Gallman (history, Univ. of Florida; Receiving Erin's Children: Philadelphia, Liverpool, and the Irish Famine Migration, 1845-1855) chronicles the rise and fall of Anna Elizabeth Dickinson, one of the most celebrated women of the mid-19th century. In writing the first full-length biography of Dickinson in more than 50 years, Gallman, through meticulous research and a fluid writing style, resurrects the story of this revolutionary woman once lost to history. Dickinson first appeared on the public stage as an abolitionist stump speaker at 17 and was a national celebrity by 21. She quickly became a highly regarded orator, all the while hobnobbing with the leading writers, activists, and politicians of her day. As a successful woman in a male-dominated field, Dickinson was decades ahead of her time, which makes her downward slide into alcoholism and poverty that much more tragic. Gallman has written the definitive biography of Dickinson. Recommended for both public and academic libraries.-Teri Shiel, Broome Cty. P.L., Binghamton, NY Copyright 2006 Reed Business Information.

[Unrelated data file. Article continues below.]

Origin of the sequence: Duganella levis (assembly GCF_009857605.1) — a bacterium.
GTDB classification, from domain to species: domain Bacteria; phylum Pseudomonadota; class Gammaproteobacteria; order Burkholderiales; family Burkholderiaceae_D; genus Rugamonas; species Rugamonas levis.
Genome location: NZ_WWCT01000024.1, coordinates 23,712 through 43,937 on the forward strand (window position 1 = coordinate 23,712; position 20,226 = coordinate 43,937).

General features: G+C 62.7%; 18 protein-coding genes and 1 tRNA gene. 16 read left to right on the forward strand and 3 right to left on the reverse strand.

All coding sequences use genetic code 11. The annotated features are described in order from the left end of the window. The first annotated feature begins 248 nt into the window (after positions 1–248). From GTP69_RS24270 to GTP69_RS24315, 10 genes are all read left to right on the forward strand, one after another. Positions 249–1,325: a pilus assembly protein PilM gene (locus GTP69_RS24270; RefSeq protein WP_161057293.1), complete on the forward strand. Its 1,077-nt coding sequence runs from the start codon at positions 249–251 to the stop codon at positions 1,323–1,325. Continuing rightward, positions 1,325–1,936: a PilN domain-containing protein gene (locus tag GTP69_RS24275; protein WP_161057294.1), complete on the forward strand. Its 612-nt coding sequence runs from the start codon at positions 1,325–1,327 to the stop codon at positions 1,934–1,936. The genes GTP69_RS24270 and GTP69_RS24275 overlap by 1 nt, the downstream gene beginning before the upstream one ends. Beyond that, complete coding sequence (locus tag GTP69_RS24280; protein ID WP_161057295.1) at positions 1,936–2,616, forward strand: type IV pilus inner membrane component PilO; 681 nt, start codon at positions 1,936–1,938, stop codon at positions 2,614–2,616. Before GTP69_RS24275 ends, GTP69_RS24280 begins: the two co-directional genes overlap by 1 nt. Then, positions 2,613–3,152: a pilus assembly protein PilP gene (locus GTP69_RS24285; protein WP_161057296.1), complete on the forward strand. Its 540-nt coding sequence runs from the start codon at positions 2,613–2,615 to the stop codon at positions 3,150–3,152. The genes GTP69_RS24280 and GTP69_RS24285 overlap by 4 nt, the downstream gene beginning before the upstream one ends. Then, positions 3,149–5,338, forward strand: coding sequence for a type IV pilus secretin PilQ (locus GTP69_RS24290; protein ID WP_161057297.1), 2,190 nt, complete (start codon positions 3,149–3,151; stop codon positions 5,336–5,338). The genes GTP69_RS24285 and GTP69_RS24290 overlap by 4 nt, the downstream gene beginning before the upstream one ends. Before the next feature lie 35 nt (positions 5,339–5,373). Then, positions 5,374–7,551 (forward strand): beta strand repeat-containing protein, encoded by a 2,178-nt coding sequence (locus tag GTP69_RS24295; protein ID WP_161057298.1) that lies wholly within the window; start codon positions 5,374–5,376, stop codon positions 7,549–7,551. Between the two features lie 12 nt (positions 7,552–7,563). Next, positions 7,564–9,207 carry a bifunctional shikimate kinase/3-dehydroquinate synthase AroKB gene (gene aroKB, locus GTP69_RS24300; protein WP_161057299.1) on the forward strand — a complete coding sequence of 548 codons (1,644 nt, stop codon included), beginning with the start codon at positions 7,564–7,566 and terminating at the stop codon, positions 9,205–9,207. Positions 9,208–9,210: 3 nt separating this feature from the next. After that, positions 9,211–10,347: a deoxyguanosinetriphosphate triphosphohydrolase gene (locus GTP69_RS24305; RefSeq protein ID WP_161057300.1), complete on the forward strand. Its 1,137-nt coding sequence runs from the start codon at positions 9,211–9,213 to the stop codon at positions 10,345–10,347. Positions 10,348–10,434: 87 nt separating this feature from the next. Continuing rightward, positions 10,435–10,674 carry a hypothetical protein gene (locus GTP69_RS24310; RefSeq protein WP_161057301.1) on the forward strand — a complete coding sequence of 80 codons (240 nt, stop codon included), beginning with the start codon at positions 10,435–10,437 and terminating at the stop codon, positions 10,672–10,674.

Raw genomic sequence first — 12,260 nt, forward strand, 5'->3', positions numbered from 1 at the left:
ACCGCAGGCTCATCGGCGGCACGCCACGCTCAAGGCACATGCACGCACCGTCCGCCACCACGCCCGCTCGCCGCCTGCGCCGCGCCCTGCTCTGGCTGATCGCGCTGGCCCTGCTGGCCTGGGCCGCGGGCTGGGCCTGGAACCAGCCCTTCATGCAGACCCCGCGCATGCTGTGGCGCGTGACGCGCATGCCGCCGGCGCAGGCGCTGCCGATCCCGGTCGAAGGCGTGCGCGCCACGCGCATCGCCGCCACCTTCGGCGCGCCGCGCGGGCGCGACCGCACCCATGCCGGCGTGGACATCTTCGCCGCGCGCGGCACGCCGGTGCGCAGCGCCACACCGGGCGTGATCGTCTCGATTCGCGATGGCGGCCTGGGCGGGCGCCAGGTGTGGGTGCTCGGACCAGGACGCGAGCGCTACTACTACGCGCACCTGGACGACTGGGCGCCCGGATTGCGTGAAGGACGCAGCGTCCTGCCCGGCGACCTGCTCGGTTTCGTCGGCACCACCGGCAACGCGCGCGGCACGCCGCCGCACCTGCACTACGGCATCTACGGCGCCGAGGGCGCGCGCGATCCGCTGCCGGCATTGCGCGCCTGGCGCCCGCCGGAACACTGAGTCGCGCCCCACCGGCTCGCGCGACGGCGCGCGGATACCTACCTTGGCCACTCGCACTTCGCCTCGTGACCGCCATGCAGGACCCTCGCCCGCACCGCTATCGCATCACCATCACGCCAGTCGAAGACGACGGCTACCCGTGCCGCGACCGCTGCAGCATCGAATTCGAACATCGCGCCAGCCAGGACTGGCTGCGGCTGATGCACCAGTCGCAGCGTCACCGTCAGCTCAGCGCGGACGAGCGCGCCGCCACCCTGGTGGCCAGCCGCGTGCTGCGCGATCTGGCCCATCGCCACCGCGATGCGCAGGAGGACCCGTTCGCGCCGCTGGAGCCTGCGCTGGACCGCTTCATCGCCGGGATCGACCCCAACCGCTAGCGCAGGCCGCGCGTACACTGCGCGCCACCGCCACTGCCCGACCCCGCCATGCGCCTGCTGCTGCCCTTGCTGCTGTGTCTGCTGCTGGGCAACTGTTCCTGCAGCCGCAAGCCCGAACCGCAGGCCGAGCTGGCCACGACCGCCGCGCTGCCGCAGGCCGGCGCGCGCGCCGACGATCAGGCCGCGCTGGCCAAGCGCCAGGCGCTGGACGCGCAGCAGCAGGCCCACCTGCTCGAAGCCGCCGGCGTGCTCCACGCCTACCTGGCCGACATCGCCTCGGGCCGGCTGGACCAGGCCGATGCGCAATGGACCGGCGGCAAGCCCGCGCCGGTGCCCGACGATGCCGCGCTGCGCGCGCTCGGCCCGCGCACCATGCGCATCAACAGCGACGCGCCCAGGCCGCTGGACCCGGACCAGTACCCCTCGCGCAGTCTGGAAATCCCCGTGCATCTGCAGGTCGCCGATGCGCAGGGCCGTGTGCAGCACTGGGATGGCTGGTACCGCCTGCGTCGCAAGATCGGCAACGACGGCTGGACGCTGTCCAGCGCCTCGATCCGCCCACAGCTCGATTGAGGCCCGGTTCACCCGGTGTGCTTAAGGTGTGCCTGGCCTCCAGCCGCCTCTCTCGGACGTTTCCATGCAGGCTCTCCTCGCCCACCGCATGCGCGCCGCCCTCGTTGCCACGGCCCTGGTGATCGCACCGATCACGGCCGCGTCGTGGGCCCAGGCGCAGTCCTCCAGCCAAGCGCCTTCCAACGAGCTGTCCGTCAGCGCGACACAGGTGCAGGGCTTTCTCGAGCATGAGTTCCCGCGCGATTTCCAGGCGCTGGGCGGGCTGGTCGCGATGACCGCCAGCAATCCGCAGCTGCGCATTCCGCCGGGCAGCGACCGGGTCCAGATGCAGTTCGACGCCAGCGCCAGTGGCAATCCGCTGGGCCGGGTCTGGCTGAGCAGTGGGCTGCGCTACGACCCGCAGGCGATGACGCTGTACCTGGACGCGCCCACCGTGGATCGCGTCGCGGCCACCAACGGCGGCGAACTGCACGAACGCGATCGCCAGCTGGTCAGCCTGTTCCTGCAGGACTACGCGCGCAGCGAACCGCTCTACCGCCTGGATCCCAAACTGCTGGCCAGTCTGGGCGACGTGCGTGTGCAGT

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Product Details

  • ISBN-13: 9780195161458
  • Publisher: Oxford University Press
  • Publication date: 4/15/2006
  • Pages: 272
  • Product dimensions: 9.20 (w) x 6.30 (h) x 1.20 (d)

Meet the Author

J. Matthew Gallman is Professor of History at the University of Florida. An authority on the American Civil War, he is the author of Receiving Erin's Children: Philadelphia, Liverpool, and the Irish Famine Migration, 1845-1855; The North Fights the Civil War: The Home Front; and Mastering Wartime: A Social History of Philadelphia During the Civil War.